An elderly woman went into cardiac arrest on one of our patient floors and the staff were not able to revive her. The family asked for a chaplain to come and be with them and I was sent to the floor in response to their request. As I sat in a respite room with a daughter, a granddaughter, and a brother of the deceased lady the daughter and granddaughter were crying. Before I could engage in some conversation with the family one of the doctors on the team came in. She took the hands of the daughter in her hands and she said, “Your mother did not suffer. She went quickly. You don’t have to worry that she went through a lot of pain. If there is anything else that we can do to help you let us know.” Then the doctor got up and left the room.
I sat there for a moment and then I began to visit with the family members. The daughter told me that she had just flown in to Milwaukee this very morning. She said, “I called my mother from the airport in Atlanta where I was changing planes. She told me not to worry. I should take my time and not hurry. She told me she loved me. When I finally got here to the hospital I was fifteen minutes too late to see her. She was already gone.”
The granddaughter told me that she lived in Madison. She was going to school. She was a very busy young lady with all of her studies and social activities that she had going on. But she cried as she thought about her grandmother and she said, “I wish I would have spent more time with her. She was such a wonderful woman. She was so kind and wise and I could have learned so many things from her if I could have been with her more.”
The brother wasn’t shedding any tears but he talked about a gathering the two of them had been to in the past month and how good it had been for the two of them to be at this gathering and how much fun they had together at that event.
As I heard these words it struck me how important it is to allow people to say what is on their hearts so we know what their tears mean. The doctor assumed that the family was upset at the thought that their loved one might have suffered pain in her last moments and she wanted to assure them that this was not the case. What the daughter’s words told me was that she was crying about the inability to have one more conversation with her mother. She wanted to be able to tell her mother one more time how much she loved her. She wanted to hear one more time how much her mother loved her. Her tears were her expression of her regret and her pain of experiencing that reality that death separates us from our loved ones.
Her granddaughter’s words told me that her tears were a recognition that she could have chosen to see her grandmother more frequently if she had rearranged her priorities. She was sorry she hadn’t put seeing her grandmother higher on her list of things to do. She was learning a life lesson that we can’t always assume that grandma will always be there when we want to go to see her.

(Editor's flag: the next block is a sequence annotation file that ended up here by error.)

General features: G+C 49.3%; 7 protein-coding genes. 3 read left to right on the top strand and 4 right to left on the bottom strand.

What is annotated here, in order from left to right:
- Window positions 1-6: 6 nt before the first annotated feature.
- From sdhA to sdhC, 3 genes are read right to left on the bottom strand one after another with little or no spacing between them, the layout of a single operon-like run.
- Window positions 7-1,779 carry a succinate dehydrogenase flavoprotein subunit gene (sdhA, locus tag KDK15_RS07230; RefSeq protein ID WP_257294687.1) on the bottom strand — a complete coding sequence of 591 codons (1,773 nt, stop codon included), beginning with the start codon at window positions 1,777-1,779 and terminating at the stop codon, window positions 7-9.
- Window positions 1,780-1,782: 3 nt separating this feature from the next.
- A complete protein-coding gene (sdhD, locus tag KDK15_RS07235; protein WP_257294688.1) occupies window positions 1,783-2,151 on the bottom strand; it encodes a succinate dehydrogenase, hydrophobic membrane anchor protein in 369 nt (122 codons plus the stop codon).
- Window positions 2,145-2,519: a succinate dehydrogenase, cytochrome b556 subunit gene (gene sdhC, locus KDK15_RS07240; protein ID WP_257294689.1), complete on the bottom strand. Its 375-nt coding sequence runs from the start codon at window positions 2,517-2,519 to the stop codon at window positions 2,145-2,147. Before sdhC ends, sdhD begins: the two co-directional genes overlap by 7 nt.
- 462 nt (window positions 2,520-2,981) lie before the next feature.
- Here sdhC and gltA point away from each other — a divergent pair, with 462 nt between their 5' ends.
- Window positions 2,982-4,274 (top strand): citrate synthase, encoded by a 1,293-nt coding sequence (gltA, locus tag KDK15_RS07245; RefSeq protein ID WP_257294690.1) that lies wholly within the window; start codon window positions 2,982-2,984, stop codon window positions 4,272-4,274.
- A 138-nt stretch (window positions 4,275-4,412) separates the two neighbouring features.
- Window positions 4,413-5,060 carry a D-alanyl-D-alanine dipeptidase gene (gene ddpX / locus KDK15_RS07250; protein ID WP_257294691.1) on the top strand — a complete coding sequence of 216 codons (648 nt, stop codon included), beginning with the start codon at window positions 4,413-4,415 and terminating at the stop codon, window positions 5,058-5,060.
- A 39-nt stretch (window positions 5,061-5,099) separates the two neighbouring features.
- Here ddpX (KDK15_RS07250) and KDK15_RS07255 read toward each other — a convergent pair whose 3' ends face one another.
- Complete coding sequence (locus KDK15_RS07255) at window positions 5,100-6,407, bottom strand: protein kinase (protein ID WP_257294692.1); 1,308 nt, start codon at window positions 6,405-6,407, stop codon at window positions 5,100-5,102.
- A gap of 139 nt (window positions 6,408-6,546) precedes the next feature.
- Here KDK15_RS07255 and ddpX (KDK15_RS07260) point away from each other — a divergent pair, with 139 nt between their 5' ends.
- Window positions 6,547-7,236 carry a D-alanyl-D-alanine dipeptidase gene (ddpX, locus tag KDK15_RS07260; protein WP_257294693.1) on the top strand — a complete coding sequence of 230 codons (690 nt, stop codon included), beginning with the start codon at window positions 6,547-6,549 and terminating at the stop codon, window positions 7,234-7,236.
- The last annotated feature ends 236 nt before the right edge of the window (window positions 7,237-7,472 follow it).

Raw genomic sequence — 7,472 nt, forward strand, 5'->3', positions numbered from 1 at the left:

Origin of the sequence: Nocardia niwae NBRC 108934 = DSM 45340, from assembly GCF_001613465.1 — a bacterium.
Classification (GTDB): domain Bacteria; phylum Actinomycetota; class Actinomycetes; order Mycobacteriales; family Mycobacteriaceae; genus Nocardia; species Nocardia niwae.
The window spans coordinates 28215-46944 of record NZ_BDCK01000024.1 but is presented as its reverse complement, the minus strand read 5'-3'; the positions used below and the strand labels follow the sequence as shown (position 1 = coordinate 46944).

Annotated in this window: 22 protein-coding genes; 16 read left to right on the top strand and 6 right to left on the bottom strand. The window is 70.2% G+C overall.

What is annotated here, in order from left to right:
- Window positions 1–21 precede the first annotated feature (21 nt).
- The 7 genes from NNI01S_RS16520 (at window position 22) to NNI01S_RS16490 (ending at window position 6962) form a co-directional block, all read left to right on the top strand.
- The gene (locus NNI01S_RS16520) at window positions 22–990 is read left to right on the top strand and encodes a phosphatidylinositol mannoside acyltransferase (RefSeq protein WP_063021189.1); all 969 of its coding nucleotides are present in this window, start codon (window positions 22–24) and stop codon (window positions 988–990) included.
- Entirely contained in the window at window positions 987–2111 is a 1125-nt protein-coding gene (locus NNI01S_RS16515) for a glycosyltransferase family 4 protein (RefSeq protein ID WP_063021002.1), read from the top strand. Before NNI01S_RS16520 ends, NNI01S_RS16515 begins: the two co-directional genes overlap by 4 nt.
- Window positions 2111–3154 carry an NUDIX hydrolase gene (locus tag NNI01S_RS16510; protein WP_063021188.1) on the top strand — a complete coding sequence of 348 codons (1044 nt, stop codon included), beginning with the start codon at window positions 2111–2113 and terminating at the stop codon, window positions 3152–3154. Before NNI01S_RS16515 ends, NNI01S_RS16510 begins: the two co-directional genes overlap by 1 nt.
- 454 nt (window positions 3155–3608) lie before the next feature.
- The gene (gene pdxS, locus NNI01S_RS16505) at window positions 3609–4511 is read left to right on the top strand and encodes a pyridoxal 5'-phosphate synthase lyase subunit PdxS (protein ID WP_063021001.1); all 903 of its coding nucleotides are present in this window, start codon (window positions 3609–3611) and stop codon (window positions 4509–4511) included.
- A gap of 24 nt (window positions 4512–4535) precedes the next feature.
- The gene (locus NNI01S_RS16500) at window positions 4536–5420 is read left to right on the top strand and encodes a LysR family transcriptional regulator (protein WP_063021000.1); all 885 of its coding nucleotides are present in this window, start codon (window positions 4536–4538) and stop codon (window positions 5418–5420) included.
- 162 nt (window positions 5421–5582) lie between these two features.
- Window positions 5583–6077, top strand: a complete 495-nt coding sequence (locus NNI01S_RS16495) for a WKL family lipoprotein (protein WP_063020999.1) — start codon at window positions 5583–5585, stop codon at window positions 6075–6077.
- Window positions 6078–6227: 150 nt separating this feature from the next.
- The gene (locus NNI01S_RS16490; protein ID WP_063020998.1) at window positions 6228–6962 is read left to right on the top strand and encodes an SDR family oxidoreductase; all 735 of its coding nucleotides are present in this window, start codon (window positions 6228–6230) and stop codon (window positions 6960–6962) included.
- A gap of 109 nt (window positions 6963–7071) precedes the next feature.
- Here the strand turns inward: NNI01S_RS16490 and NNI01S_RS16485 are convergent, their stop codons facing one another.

So when you see someone in tears and your first response is to say something that will make them feel better and help them stop crying, the first thing you want to do is to stop yourself. Stop yourself from thinking you know why this person is crying because you may have no clue why they are crying. Stop yourself from thinking your job is to make them stop crying. Stop yourself from thinking you need to fix this and make it all better. Enter into the space where the tears are being shed. Allow time for the tears to flow and then for the words to flow that will come after the tears cease. Then you will know why that person is crying. Allow them time to express their regrets and their guilt and their anger at themselves and then help them to see that they didn’t only make some mistakes, they also had a wonderful relationship with this person. They were blessed by this person and they were a blessing to this person so their regrets can be tempered by joy as well as sorrow.
I want to end this post by saying that I recently attended a workshop on the subject of confidentiality and I have come to the conclusion I should be careful in sharing stories of patients that I meet. Even though I haven’t revealed names there is still the possibility that someone might be able to figure out whom I’m talking about. Therefore I am going to stop sharing stories in the interest of protecting people’s privacy. I may share some thoughts on occasion when confidentiality is not an issue. If you, my readers, have some ideas please let me know of how we might proceed. If you have questions about life that you are pondering that we might ponder together I would be happy to respond to those so let’s see where you want to go from here. In the meantime thank you for reading my blogs. I hope you gained some helpful things from reading them.